On November 20, 2012, India was one of 39 countries that voted against the U.N. General Assembly draft resolution, which called for the abolition of the death penalty. A day later, Ajmal Kasab was hanged after being pronounced guilty of perpetrating terrorist attacks on Mumbai on November 26, 2008. Afzal Guru was executed on February 9, 2013. Although there is a world of difference between the two cases, there are questions that arise in common in relation to the death penalty.
The eschewing of the death penalty is not a matter of judicial reason alone. It is not the prerogative of courts. In fact, the writ of the courts is limited. It is essentially a matter of politics. On what basis did the government vote to retain the death penalty? On what basis did the former President turn down a mercy petition? On what basis does the UPA government push for the rejection of mercy petitions by the President?
These questions have a context that we have lost sight of. Sonia Gandhi, the Chairperson of UPA, has gone on record in a letter to President Narayanan arguing strongly in favour of clemency for those convicted in the Rajiv Gandhi assassination case, and she also spoke on behalf of both her children, one of whom is now a Member of Parliament representing the Congress Party, and an acknowledged leader. The pain and loss was deeply personal. But it was also political. It concerned the assassination of a former Prime Minister and leader of the Opposition. In taking this principled stand, Sonia Gandhi was also putting the practice of politics and the public good above the personal loss she and her children suffered. In doing this, she drew a radical convergence between the personal and the political that should have become the guiding principle for the entire Indian parliament’s political stand on the death penalty. In what is a deep and unexplainable contradiction, the government led by her party has undermined her own stand on this matter. Was there a discussion? What is the justification for this contradiction?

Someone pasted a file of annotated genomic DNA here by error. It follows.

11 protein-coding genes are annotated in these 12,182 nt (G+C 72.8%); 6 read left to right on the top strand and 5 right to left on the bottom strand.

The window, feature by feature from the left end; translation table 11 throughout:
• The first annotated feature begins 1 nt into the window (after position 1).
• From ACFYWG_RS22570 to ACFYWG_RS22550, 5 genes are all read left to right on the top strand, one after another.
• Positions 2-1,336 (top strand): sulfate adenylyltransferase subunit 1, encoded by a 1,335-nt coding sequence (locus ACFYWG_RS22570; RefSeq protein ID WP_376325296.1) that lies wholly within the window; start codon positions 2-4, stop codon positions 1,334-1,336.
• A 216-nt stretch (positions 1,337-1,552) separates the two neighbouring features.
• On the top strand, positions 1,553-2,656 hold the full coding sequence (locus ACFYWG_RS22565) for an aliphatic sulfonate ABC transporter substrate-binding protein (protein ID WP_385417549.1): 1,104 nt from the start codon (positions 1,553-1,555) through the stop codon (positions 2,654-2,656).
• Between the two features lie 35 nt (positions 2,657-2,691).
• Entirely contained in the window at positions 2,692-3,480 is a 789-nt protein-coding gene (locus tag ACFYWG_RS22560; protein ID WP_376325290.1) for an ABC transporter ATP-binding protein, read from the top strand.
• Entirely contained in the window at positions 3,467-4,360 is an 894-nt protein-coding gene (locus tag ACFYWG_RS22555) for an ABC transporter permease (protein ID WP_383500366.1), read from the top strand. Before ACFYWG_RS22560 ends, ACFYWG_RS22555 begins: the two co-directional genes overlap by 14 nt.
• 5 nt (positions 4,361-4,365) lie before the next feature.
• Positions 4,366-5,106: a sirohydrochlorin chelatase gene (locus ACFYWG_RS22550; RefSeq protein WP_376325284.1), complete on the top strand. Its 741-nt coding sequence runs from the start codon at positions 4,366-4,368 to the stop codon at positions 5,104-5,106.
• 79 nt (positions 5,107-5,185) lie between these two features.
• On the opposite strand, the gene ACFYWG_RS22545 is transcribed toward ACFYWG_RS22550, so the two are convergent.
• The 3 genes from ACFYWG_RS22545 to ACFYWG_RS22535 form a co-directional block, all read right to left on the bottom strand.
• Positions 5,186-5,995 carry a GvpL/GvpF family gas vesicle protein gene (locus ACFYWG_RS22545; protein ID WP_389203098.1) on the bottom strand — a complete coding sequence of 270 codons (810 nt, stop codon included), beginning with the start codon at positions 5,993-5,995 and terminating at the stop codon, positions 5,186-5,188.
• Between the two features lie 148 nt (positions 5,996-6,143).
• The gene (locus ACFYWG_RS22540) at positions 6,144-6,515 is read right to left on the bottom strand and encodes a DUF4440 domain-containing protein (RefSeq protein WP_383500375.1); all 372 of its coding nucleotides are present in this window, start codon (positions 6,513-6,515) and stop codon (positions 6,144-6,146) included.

The loss of memory of deliberative politics has tragic consequences in our time. Memory is not honoured or kept alive by taking life “lawfully” (or “justly” even if unlawfully). There is no justice in the death penalty. We need today, more than ever, to remember that there is an irreversible principle Sonia Gandhi and her children established in the matter of the death penalty — a principle that separates personal anger and grief from the idea of justice. It is this principle that should guide parliamentary and governmental deliberations on the death penalty — and indeed also guide presidential deliberations on clemency, thereby setting new measures for the practice of politics — and indeed governance in India. Its repeated negation in letter and spirit is a very worrying sign of our times.
(Kalpana Kannabiran is Professor and Director, Council for Social Development, Hyderabad.)